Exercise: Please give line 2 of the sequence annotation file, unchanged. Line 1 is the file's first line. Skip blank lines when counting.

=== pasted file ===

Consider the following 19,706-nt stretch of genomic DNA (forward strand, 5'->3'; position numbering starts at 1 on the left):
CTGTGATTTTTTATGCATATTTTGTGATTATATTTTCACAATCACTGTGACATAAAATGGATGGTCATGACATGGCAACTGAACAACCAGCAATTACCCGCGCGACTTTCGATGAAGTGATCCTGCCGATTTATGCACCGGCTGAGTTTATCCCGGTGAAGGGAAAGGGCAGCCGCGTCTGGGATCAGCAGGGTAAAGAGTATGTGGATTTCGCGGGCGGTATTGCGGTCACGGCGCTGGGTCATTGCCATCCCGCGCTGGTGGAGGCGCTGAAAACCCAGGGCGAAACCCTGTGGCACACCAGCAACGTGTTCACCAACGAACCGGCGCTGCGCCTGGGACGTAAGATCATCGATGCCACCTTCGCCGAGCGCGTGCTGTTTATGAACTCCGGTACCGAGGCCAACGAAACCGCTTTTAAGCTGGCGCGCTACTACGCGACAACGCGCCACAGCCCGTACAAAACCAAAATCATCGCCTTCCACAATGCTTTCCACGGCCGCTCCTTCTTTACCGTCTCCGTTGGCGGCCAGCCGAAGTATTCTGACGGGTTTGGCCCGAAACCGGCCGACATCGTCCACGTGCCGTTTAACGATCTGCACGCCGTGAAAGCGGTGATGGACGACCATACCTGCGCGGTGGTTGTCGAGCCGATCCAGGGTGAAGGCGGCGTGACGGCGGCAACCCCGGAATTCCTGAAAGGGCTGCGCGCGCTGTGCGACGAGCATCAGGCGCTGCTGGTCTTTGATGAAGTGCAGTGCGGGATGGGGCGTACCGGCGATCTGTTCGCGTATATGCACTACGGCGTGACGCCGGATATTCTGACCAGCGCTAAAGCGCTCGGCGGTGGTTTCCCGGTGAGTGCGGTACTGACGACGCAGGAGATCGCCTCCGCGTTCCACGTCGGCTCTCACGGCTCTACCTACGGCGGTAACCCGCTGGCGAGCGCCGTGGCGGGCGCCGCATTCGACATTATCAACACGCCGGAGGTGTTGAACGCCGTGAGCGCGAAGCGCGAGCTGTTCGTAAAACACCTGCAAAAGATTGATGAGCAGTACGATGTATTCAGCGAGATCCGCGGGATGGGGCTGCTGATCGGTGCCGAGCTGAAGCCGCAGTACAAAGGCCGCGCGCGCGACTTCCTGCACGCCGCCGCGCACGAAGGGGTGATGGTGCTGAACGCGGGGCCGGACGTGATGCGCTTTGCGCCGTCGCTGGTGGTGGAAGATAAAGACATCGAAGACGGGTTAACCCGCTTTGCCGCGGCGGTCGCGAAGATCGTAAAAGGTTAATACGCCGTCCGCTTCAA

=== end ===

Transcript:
CTGTGATTTTTTATGCATATTTTGTGATTATATTTTCACAATCACTGTGACATAAAATGGATGGTCATGACATGGCAACTGAACAACCAGCAATTACCCGCGCGACTTTCGATGAAGTGATCCTGCCGATTTATGCACCGGCTGAGTTTATCCCGGTGAAGGGAAAGGGCAGCCGCGTCTGGGATCAGCAGGGTAAAGAGTATGTGGATTTCGCGGGCGGTATTGCGGTCACGGCGCTGGGTCATTGCCATCCCGCGCTGGTGGAGGCGCTGAAAACCCAGGGCGAAACCCTGTGGCACACCAGCAACGTGTTCACCAACGAACCGGCGCTGCGCCTGGGACGTAAGATCATCGATGCCACCTTCGCCGAGCGCGTGCTGTTTATGAACTCCGGTACCGAGGCCAACGAAACCGCTTTTAAGCTGGCGCGCTACTACGCGACAACGCGCCACAGCCCGTACAAAACCAAAATCATCGCCTTCCACAATGCTTTCCACGGCCGCTCCTTCTTTACCGTCTCCGTTGGCGGCCAGCCGAAGTATTCTGACGGGTTTGGCCCGAAACCGGCCGACATCGTCCACGTGCCGTTTAACGATCTGCACGCCGTGAAAGCGGTGATGGACGACCATACCTGCGCGGTGGTTGTCGAGCCGATCCAGGGTGAAGGCGGCGTGACGGCGGCAACCCCGGAATTCCTGAAAGGGCTGCGCGCGCTGTGCGACGAGCATCAGGCGCTGCTGGTCTTTGATGAAGTGCAGTGCGGGATGGGGCGTACCGGCGATCTGTTCGCGTATATGCACTACGGCGTGACGCCGGATATTCTGACCAGCGCTAAAGCGCTCGGCGGTGGTTTCCCGGTGAGTGCGGTACTGACGACGCAGGAGATCGCCTCCGCGTTCCACGTCGGCTCTCACGGCTCTACCTACGGCGGTAACCCGCTGGCGAGCGCCGTGGCGGGCGCCGCATTCGACATTATCAACACGCCGGAGGTGTTGAACGCCGTGAGCGCGAAGCGCGAGCTGTTCGTAAAACACCTGCAAAAGATTGATGAGCAGTACGATGTATTCAGCGAGATCCGCGGGATGGGGCTGCTGATCGGTGCCGAGCTGAAGCCGCAGTACAAAGGCCGCGCGCGCGACTTCCTGCACGCCGCCGCGCACGAAGGGGTGATGGTGCTGAACGCGGGGCCGGACGTGATGCGCTTTGCGCCGTCGCTGGTGGTGGAAGATAAAGACATCGAAGACGGGTTAACCCGCTTTGCCGCGGCGGTCGCGAAGATCGTAAAAGGTTAATACGCCGTCCGCTTCAA